(3) Donald L. Baars, “The Unclimbable”, Mazama, December, 1950. This is an account of the first ascent of the pillar by Baars who was part of the original party. An enjoyable read with nice B&W photos of the pillar with climbers on it to show the true size of the formation. Based on firsthand read of the material. Acknowledgement: Mazamas Library in Portland.
(4) Cascade Alpine Guide Vol. 1: Columbia River To Stevens Pass by Fred Beckey (1st ed., 2nd printing). This is the excerpt from this out of print guidebook (note that 3rd ed. does NOT list this formation; not sure about 2nd ed.):
Stein's Pillar is a rhyolite monolith of amazing shape. Because it overhangs profusely on all sides, a member of the first climbing party described it as 'the most terrifying sight I have ever seen.' Its height above the lightly-forested hillside in the Ochoco National Forest near Prineville, Oregon, ranges from 375 to 500 ft. The first ascent was made by Donald L. Baars, Floyd Richardson, and Glenn Richardson in July 1950 after various attempts spread out over several years. The successful effort began on July 11; one member had to forgo the summit due to sore stomach muscles derived from the overhanging drilling. An early unknown party, about 1920, left a rope ladder hanging about 50ft above the first major ledge on the east face. The next attempt was by Baars, Leonard Rice, and Russell Johnson, who reached a position above the 'cave.' A new 4-day effort almost reached the last ledge, and almost ended in disaster when a rope wore through. It should be noted that on the original ascent 110 holes (5/8") were drilled, but most of the bolts were removed. Some of these holes are now unnecessary, and some bolts have been replaced. On the second ascent by Fred Beckey, Steve Marts, Dave Beckstead, and Eric Bjornstad, it was found that 5/8" expansion bolts and stubby 3/4" angle pitons fitted the holes best. Enlarging of holes has now required wider pitons to jam and stick; the best selection is angles 1" and larger, Leepers, wedges, and thick horizontals.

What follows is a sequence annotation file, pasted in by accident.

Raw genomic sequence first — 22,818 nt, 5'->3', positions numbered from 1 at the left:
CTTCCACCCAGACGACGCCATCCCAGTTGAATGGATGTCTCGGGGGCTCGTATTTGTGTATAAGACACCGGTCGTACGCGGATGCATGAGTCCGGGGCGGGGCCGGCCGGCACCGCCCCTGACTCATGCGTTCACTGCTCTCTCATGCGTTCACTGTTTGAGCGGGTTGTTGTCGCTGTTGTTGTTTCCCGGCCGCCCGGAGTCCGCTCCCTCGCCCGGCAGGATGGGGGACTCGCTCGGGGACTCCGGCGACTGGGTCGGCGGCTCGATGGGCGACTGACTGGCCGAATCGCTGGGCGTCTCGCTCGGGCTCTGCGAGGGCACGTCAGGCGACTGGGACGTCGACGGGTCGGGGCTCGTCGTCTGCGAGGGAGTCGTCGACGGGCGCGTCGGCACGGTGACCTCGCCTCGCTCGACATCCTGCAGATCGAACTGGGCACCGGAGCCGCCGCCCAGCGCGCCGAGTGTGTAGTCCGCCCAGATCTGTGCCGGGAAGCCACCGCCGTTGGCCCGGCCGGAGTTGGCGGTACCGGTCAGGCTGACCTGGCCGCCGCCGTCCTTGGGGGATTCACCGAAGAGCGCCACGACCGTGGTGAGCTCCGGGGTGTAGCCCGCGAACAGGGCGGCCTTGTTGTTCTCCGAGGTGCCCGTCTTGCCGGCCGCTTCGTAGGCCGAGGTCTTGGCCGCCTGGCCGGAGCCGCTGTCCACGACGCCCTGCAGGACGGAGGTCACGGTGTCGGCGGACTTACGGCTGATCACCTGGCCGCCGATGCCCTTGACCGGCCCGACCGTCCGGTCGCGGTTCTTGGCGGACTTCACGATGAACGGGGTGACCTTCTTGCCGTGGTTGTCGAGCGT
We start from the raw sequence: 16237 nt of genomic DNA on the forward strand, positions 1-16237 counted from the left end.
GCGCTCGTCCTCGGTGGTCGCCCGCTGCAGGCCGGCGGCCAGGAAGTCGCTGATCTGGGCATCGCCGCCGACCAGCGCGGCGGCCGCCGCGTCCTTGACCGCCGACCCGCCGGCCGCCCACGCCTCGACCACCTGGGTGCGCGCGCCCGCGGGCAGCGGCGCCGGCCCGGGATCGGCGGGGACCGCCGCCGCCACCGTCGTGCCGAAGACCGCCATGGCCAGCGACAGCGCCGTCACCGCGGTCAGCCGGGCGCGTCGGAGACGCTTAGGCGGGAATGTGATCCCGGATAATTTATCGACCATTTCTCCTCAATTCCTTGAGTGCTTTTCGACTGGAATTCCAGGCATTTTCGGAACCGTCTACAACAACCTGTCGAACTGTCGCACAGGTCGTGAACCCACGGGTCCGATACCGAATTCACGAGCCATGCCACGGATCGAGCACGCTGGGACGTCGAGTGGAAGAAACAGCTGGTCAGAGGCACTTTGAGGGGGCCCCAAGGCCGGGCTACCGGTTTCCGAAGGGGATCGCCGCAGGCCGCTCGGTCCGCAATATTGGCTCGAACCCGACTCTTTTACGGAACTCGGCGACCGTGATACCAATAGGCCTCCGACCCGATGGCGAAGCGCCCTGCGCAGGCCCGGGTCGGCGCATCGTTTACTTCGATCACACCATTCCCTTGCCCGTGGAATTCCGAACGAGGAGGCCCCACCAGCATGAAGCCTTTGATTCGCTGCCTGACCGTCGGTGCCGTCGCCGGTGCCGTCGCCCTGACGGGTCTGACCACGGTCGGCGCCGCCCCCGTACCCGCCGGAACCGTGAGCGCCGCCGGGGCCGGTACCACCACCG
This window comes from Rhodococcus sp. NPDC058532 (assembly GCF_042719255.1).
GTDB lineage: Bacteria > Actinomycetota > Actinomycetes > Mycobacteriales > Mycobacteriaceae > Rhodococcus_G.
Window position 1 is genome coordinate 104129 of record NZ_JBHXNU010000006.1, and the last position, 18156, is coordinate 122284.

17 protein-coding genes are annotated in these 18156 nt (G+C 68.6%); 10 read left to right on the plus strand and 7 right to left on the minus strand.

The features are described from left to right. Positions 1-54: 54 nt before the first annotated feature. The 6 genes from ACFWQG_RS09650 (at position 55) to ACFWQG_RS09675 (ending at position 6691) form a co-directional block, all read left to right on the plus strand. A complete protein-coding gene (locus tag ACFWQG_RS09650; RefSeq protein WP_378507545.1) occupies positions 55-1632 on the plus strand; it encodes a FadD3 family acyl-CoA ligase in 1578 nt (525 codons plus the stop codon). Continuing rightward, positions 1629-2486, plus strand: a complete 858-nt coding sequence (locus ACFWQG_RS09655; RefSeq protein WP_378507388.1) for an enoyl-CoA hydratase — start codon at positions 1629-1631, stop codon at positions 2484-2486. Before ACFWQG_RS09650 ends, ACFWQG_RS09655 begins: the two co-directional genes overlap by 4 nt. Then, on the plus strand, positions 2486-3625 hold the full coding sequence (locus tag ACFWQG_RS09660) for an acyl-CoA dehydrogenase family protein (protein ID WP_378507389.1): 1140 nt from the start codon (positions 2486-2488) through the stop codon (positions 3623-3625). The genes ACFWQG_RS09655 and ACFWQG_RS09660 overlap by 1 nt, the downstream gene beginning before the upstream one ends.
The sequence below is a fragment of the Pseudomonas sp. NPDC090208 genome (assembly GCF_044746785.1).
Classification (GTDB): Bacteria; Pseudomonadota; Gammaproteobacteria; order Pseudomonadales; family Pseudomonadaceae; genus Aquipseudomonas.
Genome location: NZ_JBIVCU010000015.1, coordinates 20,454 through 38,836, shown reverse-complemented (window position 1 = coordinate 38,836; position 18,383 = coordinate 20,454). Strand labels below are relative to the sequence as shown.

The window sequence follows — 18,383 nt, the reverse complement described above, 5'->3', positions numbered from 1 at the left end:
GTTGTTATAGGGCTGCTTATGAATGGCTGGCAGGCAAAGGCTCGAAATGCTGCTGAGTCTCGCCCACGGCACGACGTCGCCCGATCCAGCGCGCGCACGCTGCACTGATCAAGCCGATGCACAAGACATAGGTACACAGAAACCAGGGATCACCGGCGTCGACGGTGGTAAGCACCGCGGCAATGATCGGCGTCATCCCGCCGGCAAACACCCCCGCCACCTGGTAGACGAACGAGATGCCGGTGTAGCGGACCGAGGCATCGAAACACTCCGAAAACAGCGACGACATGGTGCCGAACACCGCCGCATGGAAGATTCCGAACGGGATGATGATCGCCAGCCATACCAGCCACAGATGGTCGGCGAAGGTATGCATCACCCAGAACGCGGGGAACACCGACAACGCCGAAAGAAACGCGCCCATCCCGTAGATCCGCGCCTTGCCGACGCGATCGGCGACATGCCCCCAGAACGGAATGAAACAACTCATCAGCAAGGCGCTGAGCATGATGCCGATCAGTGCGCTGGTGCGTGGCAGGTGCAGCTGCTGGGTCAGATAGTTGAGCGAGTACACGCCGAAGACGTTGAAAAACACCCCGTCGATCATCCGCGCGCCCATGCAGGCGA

Thanks to Paul (Klenke) for providing this information. Additionally, Beckey provides a topo for the route. The topo is a bit out of date but route-finding is overall an non-issue on the NE Face route. A few details that Beckey has differently to what we did/saw. Anchor bolts for top of P2 are at far right side of "Second Ledge". P3 starts up a shallow dihedral at far left edge of second ledge with a couple of trad placements followed by fixed gear line. First fixed piece at start of P5 is way high and you either need to free climb up to it or stick clip it. Also, the ratings given by Beckey probably no longer hold. There are most likely no A3 sections on the route any more but on the other hand given the amount of bad fixed gear (body weight only), most pitches are more serious than A1 (A1+ to A2 I'd guess?).
(5) See also: Mazama, December 1966; and American Alpine Journal 1951, 1963, and 1967. Thanks to Paul (Klenke) for providing this information.
(6) Portland Rock Climbs: A Climber's Guide to Northwest Oregon by Tim Olson features one-paragraph descriptions for both Northeast Face and Southwest Face routes. The description for the former seemed accurate though brief and only qualitative; the description for the latter was even briefer.
(7) Lastly, William Sullivan’s hiking guidebook, Eastern Oregon 100 Hikes/Travel Guide, offers excellent directions to trailhead as well as area descriptions.
Internet: The web is also a relatively poor source of information for climbs on the Pillar.
(1) One exception is a recent TR for the Northeast Face route that I found on cascadeclimbers.com: Northeast Face TR.
(2) A more recent TR from cascadeclimbers.com with nice photos:
Northeast Face TR 2. Check them out.
(3) Beta page on mountainproject.com is here. Page includes info. on Southwest/West Face route as well.